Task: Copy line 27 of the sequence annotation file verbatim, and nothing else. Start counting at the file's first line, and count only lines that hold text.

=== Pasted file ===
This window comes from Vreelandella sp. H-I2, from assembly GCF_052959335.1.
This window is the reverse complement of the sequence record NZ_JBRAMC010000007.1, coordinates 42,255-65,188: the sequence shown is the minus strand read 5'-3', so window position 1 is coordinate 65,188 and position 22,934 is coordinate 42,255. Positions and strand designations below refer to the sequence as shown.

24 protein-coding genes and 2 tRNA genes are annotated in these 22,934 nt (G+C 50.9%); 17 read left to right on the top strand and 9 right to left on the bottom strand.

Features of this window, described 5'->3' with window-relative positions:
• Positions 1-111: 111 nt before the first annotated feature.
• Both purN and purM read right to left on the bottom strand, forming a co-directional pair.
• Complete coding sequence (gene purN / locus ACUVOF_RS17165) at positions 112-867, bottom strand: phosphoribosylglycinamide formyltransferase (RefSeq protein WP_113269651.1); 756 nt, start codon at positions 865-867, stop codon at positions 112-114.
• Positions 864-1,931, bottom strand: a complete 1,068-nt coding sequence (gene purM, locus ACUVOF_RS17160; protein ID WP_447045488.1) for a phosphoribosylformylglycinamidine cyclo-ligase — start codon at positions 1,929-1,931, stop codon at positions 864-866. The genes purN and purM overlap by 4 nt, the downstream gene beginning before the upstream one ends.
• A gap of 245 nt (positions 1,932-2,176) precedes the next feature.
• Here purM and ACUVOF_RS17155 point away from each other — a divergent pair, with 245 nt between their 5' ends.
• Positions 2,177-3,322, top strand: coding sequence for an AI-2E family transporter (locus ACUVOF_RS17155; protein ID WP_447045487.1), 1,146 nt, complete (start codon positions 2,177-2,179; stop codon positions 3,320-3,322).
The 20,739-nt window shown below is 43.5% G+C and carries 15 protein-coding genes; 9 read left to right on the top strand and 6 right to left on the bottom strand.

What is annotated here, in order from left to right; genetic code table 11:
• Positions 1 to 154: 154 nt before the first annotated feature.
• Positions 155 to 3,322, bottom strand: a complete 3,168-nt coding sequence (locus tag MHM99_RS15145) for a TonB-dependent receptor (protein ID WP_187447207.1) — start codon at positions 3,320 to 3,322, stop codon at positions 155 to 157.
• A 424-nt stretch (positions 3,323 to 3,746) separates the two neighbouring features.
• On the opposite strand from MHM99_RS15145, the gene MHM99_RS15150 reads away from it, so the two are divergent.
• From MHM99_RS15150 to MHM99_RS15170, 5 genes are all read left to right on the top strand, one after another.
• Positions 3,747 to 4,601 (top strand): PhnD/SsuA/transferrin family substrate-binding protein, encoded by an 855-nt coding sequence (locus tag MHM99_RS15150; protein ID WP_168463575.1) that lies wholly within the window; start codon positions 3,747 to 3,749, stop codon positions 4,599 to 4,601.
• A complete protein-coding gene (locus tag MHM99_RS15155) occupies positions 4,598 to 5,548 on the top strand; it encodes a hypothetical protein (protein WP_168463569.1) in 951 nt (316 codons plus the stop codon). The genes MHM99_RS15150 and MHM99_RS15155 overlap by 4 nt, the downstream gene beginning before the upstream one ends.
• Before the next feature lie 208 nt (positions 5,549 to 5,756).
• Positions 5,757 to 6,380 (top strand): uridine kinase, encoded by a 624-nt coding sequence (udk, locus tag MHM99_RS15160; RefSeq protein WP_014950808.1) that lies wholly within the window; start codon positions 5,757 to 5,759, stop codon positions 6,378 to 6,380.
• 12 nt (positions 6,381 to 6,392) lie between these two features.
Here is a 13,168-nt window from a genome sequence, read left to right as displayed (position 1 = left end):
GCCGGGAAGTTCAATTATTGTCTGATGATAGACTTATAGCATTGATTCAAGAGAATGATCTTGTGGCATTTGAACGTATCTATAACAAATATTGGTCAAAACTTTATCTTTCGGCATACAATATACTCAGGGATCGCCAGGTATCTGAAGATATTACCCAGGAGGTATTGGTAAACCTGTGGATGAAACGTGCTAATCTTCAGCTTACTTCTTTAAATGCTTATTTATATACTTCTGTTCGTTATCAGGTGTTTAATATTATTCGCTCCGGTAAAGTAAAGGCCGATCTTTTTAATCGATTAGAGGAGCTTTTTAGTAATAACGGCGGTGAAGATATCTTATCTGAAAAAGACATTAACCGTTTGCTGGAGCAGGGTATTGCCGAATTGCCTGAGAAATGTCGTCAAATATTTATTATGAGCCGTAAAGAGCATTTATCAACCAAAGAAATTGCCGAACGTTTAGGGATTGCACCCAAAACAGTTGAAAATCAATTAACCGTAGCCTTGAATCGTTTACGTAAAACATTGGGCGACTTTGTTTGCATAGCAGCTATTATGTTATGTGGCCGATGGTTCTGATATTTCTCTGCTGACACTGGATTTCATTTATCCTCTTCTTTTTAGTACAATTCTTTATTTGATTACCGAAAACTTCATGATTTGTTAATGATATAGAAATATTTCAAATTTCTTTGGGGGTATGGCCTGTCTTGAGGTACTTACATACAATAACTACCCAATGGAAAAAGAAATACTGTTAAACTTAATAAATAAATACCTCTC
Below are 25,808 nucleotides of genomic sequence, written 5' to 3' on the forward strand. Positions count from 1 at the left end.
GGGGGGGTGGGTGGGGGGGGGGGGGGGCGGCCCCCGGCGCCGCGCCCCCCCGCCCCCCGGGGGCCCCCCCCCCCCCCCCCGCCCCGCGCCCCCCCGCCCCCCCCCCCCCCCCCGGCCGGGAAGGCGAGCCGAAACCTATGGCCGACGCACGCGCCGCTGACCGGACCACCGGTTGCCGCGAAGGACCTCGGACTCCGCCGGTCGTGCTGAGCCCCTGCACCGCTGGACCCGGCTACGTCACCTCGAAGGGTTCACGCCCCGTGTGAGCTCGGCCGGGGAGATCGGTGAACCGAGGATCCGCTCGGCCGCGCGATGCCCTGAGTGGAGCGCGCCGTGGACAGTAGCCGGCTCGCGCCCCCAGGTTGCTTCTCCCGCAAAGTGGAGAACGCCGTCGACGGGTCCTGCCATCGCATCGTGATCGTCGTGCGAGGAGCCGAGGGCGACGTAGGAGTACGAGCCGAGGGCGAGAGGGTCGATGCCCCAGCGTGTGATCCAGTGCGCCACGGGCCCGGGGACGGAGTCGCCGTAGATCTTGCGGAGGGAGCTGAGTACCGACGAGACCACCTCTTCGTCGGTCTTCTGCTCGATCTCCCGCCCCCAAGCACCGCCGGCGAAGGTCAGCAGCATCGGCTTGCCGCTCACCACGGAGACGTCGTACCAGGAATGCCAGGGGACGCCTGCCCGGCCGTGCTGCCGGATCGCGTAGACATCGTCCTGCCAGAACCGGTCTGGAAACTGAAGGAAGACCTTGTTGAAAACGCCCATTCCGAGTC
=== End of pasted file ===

GGGGGGGTGGGTGGGGGGGGGGGGGGGCGGCCCCCGGCGCCGCGCCCCCCCGCCCCCCGGGGGCCCCCCCCCCCCCCCCCGCCCCGCGCCCCCCCGCCCCCCCCCCCCCCCCCGGCCGGGAAGGCGAGCCGAAACCTATGGCCGACGCACGCGCCGCTGACCGGACCACCGGTTGCCGCGAAGGACCTCGGACTCCGCCGGTCGTGCTGAGCCCCTGCACCGCTGGACCCGGCTACGTCACCTCGAAGGGTTCACGCCCCGTGTGAGCTCGGCCGGGGAGATCGGTGAACCGAGGATCCGCTCGGCCGCGCGATGCCCTGAGTGGAGCGCGCCGTGGACAGTAGCCGGCTCGCGCCCCCAGGTTGCTTCTCCCGCAAAGTGGAGAACGCCGTCGACGGGTCCTGCCATCGCATCGTGATCGTCGTGCGAGGAGCCGAGGGCGACGTAGGAGTACGAGCCGAGGGCGAGAGGGTCGATGCCCCAGCGTGTGATCCAGTGCGCCACGGGCCCGGGGACGGAGTCGCCGTAGATCTTGCGGAGGGAGCTGAGTACCGACGAGACCACCTCTTCGTCGGTCTTCTGCTCGATCTCCCGCCCCCAAGCACCGCCGGCGAAGGTCAGCAGCATCGGCTTGCCGCTCACCACGGAGACGTCGTACCAGGAATGCCAGGGGACGCCTGCCCGGCCGTGCTGCCGGATCGCGTAGACATCGTCCTGCCAGAACCGGTCTGGAAACTGAAGGAAGACCTTGTTGAAAACGCCCATTCCGAGTC